The Curiosity rover has performed admirably on Mars for more than seven years, but there have been a few bumps along the way. After all, it was only designed to last a few years. NASA reports that Curiosity has suffered a system failure that left the robot unaware of its position and attitude on the red planet. Until it recovers, Curiosity is frozen in place.
Curiosity arrived on Mars in 2012, making history with its wildly successful rocket sled landing system. Since then, it has traversed the terrain in Gale Crater and climbed the slopes of Mount Sharp, relaying data on the red planet’s geologic past. Thanks to Curiosity, we have a better idea of where water existed (and may still exist) on Mars, as well as where we might be able to find evidence of ancient life.
Mars is far enough away that we can’t directly control Curiosity in real-time — the rover gets batches of commands and then carries them out. That means it needs to have precise awareness of the state of all its joints, as well as environmental details like the location of nearby obstacles and the slope of the ground. This vital information ensures the rover doesn’t bump anything with its arm or clip large rocks as it rolls along.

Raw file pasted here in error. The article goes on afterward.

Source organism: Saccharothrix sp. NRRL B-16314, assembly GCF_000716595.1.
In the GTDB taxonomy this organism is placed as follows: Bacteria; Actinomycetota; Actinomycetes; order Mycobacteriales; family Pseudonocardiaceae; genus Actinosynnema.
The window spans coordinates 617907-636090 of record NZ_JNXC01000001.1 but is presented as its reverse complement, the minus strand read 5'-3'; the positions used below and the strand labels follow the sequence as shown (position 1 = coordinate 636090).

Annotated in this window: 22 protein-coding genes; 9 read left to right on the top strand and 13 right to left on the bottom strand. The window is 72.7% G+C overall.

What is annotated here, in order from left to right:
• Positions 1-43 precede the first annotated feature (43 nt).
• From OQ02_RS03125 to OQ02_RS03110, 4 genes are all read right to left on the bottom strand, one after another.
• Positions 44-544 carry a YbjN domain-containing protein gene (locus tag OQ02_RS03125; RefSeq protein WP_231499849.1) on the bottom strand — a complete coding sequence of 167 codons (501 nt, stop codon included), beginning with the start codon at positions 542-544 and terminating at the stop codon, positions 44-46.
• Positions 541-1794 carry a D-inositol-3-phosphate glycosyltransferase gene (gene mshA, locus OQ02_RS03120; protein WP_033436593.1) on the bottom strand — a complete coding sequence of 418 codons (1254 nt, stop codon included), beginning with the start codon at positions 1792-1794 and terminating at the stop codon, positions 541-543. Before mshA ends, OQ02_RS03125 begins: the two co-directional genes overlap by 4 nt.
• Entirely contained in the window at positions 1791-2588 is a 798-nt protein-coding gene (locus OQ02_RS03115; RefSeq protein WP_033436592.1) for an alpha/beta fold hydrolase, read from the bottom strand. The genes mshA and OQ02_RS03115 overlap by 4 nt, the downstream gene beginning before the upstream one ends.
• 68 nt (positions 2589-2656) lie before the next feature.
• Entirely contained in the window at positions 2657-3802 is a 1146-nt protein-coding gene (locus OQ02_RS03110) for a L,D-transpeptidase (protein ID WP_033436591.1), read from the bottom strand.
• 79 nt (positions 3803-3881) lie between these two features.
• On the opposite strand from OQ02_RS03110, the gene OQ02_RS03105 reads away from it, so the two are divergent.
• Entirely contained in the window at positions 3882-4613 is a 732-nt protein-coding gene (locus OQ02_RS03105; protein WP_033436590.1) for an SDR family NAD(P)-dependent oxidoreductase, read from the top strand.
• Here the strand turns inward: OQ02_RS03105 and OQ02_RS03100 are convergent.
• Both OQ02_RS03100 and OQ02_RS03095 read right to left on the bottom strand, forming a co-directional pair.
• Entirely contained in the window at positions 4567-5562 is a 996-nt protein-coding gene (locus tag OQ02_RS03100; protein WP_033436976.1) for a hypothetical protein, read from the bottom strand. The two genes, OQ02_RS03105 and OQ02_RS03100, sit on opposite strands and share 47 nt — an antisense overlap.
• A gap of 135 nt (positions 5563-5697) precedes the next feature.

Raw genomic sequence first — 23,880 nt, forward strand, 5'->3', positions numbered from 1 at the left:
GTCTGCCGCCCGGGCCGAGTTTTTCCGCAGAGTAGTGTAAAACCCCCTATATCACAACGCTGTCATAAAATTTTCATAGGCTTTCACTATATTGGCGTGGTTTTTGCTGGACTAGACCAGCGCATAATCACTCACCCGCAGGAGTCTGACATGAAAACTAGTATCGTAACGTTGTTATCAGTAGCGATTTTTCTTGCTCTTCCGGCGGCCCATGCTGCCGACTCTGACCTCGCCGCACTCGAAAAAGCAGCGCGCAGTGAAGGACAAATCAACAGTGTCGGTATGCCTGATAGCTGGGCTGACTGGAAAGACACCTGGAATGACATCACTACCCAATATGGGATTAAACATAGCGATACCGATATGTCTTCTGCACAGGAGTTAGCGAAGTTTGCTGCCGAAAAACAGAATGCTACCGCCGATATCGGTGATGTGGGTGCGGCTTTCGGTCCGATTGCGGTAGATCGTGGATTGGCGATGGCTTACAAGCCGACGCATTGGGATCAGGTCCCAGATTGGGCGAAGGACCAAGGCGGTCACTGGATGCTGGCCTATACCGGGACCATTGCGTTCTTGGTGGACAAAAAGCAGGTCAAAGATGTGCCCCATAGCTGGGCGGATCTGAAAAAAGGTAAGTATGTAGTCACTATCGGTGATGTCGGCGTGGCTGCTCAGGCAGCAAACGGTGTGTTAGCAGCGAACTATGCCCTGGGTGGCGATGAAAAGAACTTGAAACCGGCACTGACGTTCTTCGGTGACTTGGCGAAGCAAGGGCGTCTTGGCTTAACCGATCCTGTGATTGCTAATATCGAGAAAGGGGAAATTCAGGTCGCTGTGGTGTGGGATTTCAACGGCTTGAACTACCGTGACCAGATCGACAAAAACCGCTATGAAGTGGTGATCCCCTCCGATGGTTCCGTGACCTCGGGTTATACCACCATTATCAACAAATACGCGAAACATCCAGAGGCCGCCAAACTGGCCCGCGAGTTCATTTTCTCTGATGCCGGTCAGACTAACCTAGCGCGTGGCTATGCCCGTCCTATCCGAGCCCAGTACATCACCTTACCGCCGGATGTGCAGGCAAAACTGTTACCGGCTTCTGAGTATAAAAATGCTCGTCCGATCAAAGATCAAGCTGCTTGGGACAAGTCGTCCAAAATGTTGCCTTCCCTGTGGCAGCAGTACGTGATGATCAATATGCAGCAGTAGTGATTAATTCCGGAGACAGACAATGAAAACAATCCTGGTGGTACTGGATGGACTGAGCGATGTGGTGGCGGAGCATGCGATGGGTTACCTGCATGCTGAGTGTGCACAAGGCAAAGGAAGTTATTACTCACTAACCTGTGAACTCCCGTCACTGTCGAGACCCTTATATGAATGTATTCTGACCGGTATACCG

Curiosity stores all this attitude data in memory, but something went wrong during operations several days ago. As the rover was carrying out its orders, it suddenly lost track of its orientation. The attitude data didn’t add up, so Curiosity froze in place to avoid damaging itself. While the rover is physically stuck in place, it’s still in communication with the team here on Earth.
Since everything else is working on the rover, NASA was able to develop a set of instructions that should get the rover moving again. When transmitted, the data will inform Curiosity of its attitude and confirm its current state. This should allow the rover to recover and keep performing its safety checks. However, NASA also hopes to gather data on what caused the issue in the first place. The hope is they can avoid another freeze-up in the future.
While NASA hopes to get more use out of Curiosity, the agency is hard at work on the upcoming Mars 2020 rover. That mission is set to launch this summer, arriving on Mars in early 2021.
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